Democrat Bill de Blasio won a convincing victory over Republican Joe Lhota in Tuesday’s New York City mayoral election.
The Associated Press called the race about an hour after polls closed at 9 p.m. ET. The New York Times, CNN and other New York news outlets earlier in the hour.
De Blasio led Lhota 62 to 36 percent with less than one percent of precincts reporting their results.
The mayor-elect spent Election Day in Brooklyn, greeting voters and celebrating his victory — in advance — at a local YMCA.
De Blasio is the first Democrat to lead City Hall since David Dinkins held the seat from 1990 through 1993. De Blasio served as an aide to Dinkins. Since 2010, he’s served as the city’s public advocate.
De Blasio began the mayoral campaign as something of an afterthought, trailing the early favorite — City Council Speaker Christine Quinn — in polls through much of the summer.
He was overshadowed amid the media frenzy that surrounding the political comeback attempt of former Rep. Anthony Weiner’s (D), whose campaign at first surged, then collapsed amid fresh revelations he exchanged sexually explicit photos and texts with a young woman, Sydney Leathers.
De Blasio benefitted most from Weiner’s downfall and has been the odds-on favorite to replace three-term Mayor Michael Bloomberg since winning the Democratic primary in September.
Former city comptroller Bill Thompson finished a relatively close second, but conceded before a runoff became plausible.
The other top Democrats included Quinn, Comptroller John Liu and Weiner.
Weiner briefly led the New York City polls in June amid a redemption campaign aimed at putting a prior sexting scandal behind him. He resigned from Congress in 2011 after admitting to tweeting explicit photos of himself.
Quinn, who would have been the city’s first lesbian mayor, was also an early favorite among voters, but suffered in the end because of her close relationship with Bloomberg.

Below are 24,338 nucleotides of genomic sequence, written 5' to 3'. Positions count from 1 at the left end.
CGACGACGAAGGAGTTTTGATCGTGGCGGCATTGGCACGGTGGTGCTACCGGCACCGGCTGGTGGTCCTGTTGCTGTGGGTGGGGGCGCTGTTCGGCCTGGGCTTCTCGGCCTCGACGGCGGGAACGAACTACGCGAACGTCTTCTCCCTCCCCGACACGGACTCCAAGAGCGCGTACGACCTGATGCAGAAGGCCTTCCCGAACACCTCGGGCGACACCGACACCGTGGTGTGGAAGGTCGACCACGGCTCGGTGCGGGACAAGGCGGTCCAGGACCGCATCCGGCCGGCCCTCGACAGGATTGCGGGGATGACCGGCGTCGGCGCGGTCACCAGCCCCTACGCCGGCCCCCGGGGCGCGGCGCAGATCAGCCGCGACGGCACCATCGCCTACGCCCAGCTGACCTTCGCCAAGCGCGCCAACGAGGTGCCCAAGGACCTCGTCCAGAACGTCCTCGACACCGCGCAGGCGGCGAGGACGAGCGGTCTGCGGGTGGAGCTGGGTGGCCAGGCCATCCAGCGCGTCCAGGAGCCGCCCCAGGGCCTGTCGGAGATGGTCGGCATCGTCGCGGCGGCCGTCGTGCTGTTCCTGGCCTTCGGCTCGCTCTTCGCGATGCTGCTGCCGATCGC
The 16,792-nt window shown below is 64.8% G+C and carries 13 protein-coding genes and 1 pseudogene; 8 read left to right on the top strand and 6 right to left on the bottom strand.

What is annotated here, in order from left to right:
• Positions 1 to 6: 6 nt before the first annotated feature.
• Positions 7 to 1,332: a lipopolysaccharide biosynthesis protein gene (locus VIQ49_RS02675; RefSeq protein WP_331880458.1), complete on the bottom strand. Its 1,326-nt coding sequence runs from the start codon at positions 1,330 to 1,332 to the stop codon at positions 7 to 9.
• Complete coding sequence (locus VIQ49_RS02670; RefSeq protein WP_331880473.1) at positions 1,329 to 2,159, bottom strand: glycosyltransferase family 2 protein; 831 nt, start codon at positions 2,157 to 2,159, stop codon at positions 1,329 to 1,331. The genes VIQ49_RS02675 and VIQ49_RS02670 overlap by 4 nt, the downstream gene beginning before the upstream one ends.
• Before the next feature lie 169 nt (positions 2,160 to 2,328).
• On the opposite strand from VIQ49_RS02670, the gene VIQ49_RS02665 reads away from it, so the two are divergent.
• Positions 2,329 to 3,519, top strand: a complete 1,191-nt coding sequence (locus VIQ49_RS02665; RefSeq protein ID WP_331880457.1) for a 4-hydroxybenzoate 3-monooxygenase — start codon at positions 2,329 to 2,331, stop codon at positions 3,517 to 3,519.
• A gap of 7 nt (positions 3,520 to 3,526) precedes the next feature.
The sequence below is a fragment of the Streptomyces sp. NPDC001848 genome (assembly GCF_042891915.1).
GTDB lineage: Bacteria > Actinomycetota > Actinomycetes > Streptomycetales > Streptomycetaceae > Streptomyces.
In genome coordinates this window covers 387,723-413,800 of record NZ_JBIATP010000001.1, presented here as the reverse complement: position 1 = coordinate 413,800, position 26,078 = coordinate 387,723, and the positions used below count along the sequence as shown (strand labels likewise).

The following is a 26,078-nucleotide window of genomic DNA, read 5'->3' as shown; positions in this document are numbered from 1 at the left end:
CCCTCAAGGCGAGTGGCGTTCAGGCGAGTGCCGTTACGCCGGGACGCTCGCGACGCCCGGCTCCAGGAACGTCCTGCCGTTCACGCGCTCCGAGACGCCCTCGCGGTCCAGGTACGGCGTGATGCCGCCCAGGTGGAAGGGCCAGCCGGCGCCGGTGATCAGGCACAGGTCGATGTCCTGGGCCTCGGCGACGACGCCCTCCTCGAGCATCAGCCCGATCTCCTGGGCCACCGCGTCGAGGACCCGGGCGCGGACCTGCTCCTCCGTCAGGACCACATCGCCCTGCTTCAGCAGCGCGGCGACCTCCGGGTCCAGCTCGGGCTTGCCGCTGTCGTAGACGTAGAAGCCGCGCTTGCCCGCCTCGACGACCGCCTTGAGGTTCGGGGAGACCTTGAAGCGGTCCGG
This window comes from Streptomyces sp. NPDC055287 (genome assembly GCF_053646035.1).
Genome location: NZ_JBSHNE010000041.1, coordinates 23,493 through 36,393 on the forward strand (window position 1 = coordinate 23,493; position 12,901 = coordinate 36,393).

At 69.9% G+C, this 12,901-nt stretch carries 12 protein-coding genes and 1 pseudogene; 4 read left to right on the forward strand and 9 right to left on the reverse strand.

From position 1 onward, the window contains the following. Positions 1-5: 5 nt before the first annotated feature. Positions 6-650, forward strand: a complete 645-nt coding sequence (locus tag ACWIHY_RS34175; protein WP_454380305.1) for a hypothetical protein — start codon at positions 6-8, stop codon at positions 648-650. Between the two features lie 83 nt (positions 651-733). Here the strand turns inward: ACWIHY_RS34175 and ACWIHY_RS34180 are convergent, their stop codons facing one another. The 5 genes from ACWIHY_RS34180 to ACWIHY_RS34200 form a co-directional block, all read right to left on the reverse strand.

De Blasio ran on an entirely progressive platform: he sharply criticized Bloomberg’s “stop-and-frisk” policy, he proposed raising taxes for the wealthy, and said he’d subsidize the expansion of pre-K and after-school programs.
Lhota, on the other hand, said he opposed raising taxes and endorsed “stop-and-frisk” as an essential way to fight crime.
The Republican, a veteran of the Rudy Giuliani administration, served as the former mayor’s finance commissioner, director of the office of management and budget, and deputy mayor for operations.
He has also worked as executive vice president of Cablevision and Lightpath, and served as the chairman and CEO of the Metropolitan Transportation Authority.
This is de Blasio’s first high-profile election, but he had previous experience running one. He served as Hillary Clinton’s campaign manager for her successful campaign for U.S. Senate from New York in 2000.
During President Clinton’s administration, de Blasio served as a regional director at the Department of Housing and Urban Development when current New York Gov. Andrew Cuomo (D) served as HUD’s secretary.
This is also the first mayoral election since 2001 without Bloomberg running. He won that year, as well as in the 2005 and 2009 elections after having his term limits extended to three terms instead of two.
De Blasio will be sworn in on Jan. 1, 2014.
This post was updated at 9:56 p.m.